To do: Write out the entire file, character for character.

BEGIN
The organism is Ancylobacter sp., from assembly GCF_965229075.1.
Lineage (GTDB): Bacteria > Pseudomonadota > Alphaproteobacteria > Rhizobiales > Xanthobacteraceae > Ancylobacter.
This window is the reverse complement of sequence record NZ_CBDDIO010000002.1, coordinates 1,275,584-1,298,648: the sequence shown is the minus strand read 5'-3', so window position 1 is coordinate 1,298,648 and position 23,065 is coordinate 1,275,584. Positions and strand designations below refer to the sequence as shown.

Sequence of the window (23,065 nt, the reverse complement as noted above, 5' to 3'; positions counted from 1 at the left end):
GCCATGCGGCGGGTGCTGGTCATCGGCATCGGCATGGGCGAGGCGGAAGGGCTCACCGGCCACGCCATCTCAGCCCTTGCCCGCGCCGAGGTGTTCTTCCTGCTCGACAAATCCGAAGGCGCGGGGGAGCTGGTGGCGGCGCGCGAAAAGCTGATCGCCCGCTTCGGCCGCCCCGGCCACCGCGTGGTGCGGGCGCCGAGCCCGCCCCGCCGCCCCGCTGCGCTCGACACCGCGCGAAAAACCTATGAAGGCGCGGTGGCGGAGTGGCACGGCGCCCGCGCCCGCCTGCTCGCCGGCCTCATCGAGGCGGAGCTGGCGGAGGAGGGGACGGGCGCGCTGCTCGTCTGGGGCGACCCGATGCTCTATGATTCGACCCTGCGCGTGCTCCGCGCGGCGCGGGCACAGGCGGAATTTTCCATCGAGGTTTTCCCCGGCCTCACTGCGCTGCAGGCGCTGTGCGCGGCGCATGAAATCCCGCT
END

The organism is Ancylobacter sp., from assembly GCF_965229075.1.
Lineage (GTDB): Bacteria > Pseudomonadota > Alphaproteobacteria > Rhizobiales > Xanthobacteraceae > Ancylobacter.
This window is the reverse complement of sequence record NZ_CBDDIO010000002.1, coordinates 1,275,584-1,298,648: the sequence shown is the minus strand read 5'-3', so window position 1 is coordinate 1,298,648 and position 23,065 is coordinate 1,275,584. Positions and strand designations below refer to the sequence as shown.

Sequence of the window (23,065 nt, the reverse complement as noted above, 5' to 3'; positions counted from 1 at the left end):
GCCATGCGGCGGGTGCTGGTCATCGGCATCGGCATGGGCGAGGCGGAAGGGCTCACCGGCCACGCCATCTCAGCCCTTGCCCGCGCCGAGGTGTTCTTCCTGCTCGACAAATCCGAAGGCGCGGGGGAGCTGGTGGCGGCGCGCGAAAAGCTGATCGCCCGCTTCGGCCGCCCCGGCCACCGCGTGGTGCGGGCGCCGAGCCCGCCCCGCCGCCCCGCTGCGCTCGACACCGCGCGAAAAACCTATGAAGGCGCGGTGGCGGAGTGGCACGGCGCCCGCGCCCGCCTGCTCGCCGGCCTCATCGAGGCGGAGCTGGCGGAGGAGGGGACGGGCGCGCTGCTCGTCTGGGGCGACCCGATGCTCTATGATTCGACCCTGCGCGTGCTCCGCGCGGCGCGGGCACAGGCGGAATTTTCCATCGAGGTTTTCCCCGGCCTCACTGCGCTGCAGGCGCTGTGCGCGGCGCATGAAATCCCGCT